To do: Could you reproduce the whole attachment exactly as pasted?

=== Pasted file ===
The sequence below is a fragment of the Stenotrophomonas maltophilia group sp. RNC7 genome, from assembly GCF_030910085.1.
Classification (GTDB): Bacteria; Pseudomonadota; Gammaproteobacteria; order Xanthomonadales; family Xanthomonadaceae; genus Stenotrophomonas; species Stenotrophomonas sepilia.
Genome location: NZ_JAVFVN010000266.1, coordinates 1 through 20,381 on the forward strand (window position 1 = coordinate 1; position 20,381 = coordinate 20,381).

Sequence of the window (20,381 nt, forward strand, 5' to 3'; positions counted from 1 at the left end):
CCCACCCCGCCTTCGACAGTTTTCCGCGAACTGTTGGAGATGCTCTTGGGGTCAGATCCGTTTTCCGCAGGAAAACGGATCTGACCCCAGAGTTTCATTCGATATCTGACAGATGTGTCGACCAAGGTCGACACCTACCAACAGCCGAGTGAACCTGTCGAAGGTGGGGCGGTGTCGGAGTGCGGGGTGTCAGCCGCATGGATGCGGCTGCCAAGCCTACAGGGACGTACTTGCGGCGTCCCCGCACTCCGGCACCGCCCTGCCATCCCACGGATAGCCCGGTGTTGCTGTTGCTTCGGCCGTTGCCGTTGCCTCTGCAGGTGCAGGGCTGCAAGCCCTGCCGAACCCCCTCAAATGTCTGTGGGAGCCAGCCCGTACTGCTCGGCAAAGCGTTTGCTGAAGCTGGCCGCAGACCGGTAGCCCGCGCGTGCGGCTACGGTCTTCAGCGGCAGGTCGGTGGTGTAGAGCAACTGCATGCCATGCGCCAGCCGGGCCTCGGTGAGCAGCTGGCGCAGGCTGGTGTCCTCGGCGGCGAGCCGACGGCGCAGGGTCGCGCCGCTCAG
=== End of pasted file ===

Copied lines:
The sequence below is a fragment of the Stenotrophomonas maltophilia group sp. RNC7 genome, from assembly GCF_030910085.1.
Classification (GTDB): Bacteria; Pseudomonadota; Gammaproteobacteria; order Xanthomonadales; family Xanthomonadaceae; genus Stenotrophomonas; species Stenotrophomonas sepilia.
Genome location: NZ_JAVFVN010000266.1, coordinates 1 through 20,381 on the forward strand (window position 1 = coordinate 1; position 20,381 = coordinate 20,381).

Sequence of the window (20,381 nt, forward strand, 5' to 3'; positions counted from 1 at the left end):
CCCACCCCGCCTTCGACAGTTTTCCGCGAACTGTTGGAGATGCTCTTGGGGTCAGATCCGTTTTCCGCAGGAAAACGGATCTGACCCCAGAGTTTCATTCGATATCTGACAGATGTGTCGACCAAGGTCGACACCTACCAACAGCCGAGTGAACCTGTCGAAGGTGGGGCGGTGTCGGAGTGCGGGGTGTCAGCCGCATGGATGCGGCTGCCAAGCCTACAGGGACGTACTTGCGGCGTCCCCGCACTCCGGCACCGCCCTGCCATCCCACGGATAGCCCGGTGTTGCTGTTGCTTCGGCCGTTGCCGTTGCCTCTGCAGGTGCAGGGCTGCAAGCCCTGCCGAACCCCCTCAAATGTCTGTGGGAGCCAGCCCGTACTGCTCGGCAAAGCGTTTGCTGAAGCTGGCCGCAGACCGGTAGCCCGCGCGTGCGGCTACGGTCTTCAGCGGCAGGTCGGTGGTGTAGAGCAACTGCATGCCATGCGCCAGCCGGGCCTCGGTGAGCAGCTGGCGCAGGCTGGTGTCCTCGGCGGCGAGCCGACGGCGCAGGGTCGCGCCGCTCAG